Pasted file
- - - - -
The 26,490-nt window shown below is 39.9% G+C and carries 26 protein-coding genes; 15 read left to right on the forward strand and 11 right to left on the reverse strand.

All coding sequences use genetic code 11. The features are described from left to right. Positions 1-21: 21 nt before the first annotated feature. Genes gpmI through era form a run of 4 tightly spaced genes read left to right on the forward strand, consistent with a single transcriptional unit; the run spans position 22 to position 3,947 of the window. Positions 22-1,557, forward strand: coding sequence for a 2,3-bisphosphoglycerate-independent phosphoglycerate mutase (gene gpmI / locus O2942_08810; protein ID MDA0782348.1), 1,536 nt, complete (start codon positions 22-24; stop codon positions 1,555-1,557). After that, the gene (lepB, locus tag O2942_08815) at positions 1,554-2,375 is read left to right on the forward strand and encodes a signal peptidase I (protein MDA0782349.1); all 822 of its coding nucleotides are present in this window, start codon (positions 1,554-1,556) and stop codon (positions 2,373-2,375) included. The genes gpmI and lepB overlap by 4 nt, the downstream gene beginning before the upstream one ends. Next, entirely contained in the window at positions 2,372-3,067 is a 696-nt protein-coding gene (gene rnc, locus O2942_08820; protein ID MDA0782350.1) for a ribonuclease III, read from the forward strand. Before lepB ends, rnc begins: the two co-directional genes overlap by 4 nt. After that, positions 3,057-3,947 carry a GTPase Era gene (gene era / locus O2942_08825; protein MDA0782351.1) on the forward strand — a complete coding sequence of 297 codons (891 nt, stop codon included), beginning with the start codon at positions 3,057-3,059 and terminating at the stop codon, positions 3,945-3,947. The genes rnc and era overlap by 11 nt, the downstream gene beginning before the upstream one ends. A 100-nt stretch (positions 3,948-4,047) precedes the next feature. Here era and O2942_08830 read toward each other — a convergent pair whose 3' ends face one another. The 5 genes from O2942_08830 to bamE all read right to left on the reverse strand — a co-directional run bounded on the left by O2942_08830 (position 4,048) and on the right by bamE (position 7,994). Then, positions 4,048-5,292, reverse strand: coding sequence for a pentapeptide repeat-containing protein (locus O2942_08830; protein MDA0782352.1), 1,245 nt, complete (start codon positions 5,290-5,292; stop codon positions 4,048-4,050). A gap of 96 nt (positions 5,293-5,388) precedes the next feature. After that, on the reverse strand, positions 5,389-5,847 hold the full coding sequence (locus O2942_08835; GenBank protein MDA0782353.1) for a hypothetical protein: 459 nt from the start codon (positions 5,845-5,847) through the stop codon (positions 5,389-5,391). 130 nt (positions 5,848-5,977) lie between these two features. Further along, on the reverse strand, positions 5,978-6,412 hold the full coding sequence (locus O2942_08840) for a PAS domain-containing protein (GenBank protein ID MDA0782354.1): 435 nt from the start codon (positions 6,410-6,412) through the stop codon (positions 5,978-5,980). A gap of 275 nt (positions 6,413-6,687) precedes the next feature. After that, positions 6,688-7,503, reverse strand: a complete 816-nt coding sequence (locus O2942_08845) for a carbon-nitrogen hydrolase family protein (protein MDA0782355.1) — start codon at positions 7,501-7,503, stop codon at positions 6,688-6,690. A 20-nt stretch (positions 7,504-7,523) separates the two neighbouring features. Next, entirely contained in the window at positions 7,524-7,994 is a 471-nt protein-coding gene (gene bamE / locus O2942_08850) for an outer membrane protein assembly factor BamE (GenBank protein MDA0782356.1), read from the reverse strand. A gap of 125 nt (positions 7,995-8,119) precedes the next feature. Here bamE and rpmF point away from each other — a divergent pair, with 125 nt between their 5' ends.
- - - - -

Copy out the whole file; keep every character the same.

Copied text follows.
The 26,490-nt window shown below is 39.9% G+C and carries 26 protein-coding genes; 15 read left to right on the forward strand and 11 right to left on the reverse strand.

All coding sequences use genetic code 11. The features are described from left to right. Positions 1-21: 21 nt before the first annotated feature. Genes gpmI through era form a run of 4 tightly spaced genes read left to right on the forward strand, consistent with a single transcriptional unit; the run spans position 22 to position 3,947 of the window. Positions 22-1,557, forward strand: coding sequence for a 2,3-bisphosphoglycerate-independent phosphoglycerate mutase (gene gpmI / locus O2942_08810; protein ID MDA0782348.1), 1,536 nt, complete (start codon positions 22-24; stop codon positions 1,555-1,557). After that, the gene (lepB, locus tag O2942_08815) at positions 1,554-2,375 is read left to right on the forward strand and encodes a signal peptidase I (protein MDA0782349.1); all 822 of its coding nucleotides are present in this window, start codon (positions 1,554-1,556) and stop codon (positions 2,373-2,375) included. The genes gpmI and lepB overlap by 4 nt, the downstream gene beginning before the upstream one ends. Next, entirely contained in the window at positions 2,372-3,067 is a 696-nt protein-coding gene (gene rnc, locus O2942_08820; protein ID MDA0782350.1) for a ribonuclease III, read from the forward strand. Before lepB ends, rnc begins: the two co-directional genes overlap by 4 nt. After that, positions 3,057-3,947 carry a GTPase Era gene (gene era / locus O2942_08825; protein MDA0782351.1) on the forward strand — a complete coding sequence of 297 codons (891 nt, stop codon included), beginning with the start codon at positions 3,057-3,059 and terminating at the stop codon, positions 3,945-3,947. The genes rnc and era overlap by 11 nt, the downstream gene beginning before the upstream one ends. A 100-nt stretch (positions 3,948-4,047) precedes the next feature. Here era and O2942_08830 read toward each other — a convergent pair whose 3' ends face one another. The 5 genes from O2942_08830 to bamE all read right to left on the reverse strand — a co-directional run bounded on the left by O2942_08830 (position 4,048) and on the right by bamE (position 7,994). Then, positions 4,048-5,292, reverse strand: coding sequence for a pentapeptide repeat-containing protein (locus O2942_08830; protein MDA0782352.1), 1,245 nt, complete (start codon positions 5,290-5,292; stop codon positions 4,048-4,050). A gap of 96 nt (positions 5,293-5,388) precedes the next feature. After that, on the reverse strand, positions 5,389-5,847 hold the full coding sequence (locus O2942_08835; GenBank protein MDA0782353.1) for a hypothetical protein: 459 nt from the start codon (positions 5,845-5,847) through the stop codon (positions 5,389-5,391). 130 nt (positions 5,848-5,977) lie between these two features. Further along, on the reverse strand, positions 5,978-6,412 hold the full coding sequence (locus O2942_08840) for a PAS domain-containing protein (GenBank protein ID MDA0782354.1): 435 nt from the start codon (positions 6,410-6,412) through the stop codon (positions 5,978-5,980). A gap of 275 nt (positions 6,413-6,687) precedes the next feature. After that, positions 6,688-7,503, reverse strand: a complete 816-nt coding sequence (locus O2942_08845) for a carbon-nitrogen hydrolase family protein (protein MDA0782355.1) — start codon at positions 7,501-7,503, stop codon at positions 6,688-6,690. A 20-nt stretch (positions 7,504-7,523) separates the two neighbouring features. Next, entirely contained in the window at positions 7,524-7,994 is a 471-nt protein-coding gene (gene bamE / locus O2942_08850) for an outer membrane protein assembly factor BamE (GenBank protein MDA0782356.1), read from the reverse strand. A gap of 125 nt (positions 7,995-8,119) precedes the next feature. Here bamE and rpmF point away from each other — a divergent pair, with 125 nt between their 5' ends.